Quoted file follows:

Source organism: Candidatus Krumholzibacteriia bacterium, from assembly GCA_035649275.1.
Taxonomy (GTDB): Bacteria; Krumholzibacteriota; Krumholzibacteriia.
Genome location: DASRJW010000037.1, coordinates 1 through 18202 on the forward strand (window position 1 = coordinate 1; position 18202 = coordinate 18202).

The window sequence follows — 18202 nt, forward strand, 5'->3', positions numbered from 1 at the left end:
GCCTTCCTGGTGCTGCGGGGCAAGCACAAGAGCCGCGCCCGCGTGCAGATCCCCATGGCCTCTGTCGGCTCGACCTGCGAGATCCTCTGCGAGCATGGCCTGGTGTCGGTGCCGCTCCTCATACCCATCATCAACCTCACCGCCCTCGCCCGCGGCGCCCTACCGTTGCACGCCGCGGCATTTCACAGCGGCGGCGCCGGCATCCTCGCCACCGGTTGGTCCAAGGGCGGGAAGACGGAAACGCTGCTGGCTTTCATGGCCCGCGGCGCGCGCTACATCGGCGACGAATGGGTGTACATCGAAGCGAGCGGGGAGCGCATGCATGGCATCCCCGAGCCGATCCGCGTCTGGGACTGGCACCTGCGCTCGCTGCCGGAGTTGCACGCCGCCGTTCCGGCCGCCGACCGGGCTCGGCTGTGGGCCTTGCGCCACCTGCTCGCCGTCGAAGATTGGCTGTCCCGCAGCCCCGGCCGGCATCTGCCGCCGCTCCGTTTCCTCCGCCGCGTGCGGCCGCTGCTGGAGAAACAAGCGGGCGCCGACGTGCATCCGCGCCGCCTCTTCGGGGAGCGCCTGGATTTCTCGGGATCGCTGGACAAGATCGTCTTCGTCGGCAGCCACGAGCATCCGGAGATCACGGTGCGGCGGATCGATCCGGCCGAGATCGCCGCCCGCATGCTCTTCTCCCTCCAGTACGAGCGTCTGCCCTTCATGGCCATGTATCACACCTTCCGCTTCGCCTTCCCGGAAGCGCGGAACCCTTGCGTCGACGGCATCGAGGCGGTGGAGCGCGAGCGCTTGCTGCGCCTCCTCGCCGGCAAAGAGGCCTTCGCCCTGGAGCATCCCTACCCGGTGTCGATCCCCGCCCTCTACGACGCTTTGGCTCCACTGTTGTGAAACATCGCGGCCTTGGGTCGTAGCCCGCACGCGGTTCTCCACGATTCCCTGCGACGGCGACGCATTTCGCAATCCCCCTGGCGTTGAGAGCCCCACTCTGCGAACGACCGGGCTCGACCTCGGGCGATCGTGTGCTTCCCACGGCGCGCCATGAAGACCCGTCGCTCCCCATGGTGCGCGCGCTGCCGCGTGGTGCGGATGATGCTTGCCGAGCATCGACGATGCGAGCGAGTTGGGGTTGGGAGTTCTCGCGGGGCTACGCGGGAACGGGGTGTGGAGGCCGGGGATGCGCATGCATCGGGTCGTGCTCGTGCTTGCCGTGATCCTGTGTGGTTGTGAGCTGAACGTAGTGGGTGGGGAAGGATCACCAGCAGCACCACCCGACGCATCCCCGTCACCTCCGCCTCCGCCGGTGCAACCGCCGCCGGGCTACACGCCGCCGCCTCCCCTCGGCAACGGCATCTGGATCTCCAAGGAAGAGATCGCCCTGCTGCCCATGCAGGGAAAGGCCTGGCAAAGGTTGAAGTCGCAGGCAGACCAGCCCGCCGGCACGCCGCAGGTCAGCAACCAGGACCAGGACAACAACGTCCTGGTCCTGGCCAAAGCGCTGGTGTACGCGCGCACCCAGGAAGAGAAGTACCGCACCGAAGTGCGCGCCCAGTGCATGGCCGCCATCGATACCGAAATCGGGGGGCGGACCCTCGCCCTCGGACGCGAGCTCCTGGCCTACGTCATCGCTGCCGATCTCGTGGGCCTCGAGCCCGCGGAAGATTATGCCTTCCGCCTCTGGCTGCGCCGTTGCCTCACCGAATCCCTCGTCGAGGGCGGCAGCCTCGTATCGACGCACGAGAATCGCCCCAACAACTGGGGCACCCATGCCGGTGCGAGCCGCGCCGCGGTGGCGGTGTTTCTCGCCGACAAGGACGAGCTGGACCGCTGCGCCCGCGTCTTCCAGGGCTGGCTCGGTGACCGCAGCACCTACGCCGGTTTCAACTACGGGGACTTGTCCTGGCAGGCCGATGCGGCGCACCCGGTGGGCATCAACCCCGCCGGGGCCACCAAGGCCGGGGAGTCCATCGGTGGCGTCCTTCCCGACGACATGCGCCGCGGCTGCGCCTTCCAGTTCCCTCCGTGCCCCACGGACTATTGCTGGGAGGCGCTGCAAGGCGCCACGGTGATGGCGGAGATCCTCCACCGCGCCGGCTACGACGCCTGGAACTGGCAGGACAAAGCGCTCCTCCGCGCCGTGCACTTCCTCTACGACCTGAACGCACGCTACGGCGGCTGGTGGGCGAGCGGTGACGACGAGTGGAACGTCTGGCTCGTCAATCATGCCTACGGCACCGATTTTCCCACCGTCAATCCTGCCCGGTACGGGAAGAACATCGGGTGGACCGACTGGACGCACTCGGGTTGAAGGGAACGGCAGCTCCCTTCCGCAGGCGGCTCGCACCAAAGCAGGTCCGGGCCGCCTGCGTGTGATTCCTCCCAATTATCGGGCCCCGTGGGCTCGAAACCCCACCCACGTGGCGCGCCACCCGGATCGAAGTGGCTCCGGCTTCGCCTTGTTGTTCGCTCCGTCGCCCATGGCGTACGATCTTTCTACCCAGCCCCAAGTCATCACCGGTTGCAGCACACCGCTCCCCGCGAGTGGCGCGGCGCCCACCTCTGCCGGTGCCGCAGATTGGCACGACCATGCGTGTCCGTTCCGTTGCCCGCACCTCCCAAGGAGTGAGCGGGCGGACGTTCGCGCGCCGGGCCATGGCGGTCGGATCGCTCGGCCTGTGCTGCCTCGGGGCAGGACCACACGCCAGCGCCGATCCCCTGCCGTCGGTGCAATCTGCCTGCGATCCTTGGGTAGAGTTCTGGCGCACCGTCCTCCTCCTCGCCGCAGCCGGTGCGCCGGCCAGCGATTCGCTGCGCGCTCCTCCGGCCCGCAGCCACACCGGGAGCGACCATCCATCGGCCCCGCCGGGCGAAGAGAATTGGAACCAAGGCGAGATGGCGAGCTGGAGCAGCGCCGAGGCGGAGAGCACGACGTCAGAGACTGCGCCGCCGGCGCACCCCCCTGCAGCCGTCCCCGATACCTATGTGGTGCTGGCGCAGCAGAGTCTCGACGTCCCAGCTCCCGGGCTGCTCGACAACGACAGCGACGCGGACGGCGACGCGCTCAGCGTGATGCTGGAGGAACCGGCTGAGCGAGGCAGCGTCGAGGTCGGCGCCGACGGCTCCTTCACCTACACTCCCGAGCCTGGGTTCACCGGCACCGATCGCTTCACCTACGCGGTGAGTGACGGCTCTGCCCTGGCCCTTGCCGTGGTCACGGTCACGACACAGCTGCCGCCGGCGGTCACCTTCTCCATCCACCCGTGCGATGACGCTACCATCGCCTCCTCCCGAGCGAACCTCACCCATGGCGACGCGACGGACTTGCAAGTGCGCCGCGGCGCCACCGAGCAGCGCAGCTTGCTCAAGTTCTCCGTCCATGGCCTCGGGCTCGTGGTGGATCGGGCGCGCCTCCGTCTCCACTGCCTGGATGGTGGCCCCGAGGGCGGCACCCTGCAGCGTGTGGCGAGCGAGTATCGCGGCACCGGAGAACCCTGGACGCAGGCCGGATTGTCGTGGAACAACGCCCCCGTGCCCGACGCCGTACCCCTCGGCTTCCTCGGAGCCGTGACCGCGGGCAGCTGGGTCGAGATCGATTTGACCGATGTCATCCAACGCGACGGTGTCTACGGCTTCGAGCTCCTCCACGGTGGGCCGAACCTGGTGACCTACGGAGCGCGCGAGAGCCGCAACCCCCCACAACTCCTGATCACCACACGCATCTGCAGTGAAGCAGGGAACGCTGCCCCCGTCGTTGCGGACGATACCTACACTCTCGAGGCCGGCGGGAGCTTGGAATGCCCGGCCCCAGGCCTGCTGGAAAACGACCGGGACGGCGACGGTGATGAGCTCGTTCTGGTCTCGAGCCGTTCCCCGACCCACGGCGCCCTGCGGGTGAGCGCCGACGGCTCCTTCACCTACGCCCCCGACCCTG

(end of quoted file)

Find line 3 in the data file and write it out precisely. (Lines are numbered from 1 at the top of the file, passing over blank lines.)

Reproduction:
Genome location: DASRJW010000037.1, coordinates 1 through 18202 on the forward strand (window position 1 = coordinate 1; position 18202 = coordinate 18202).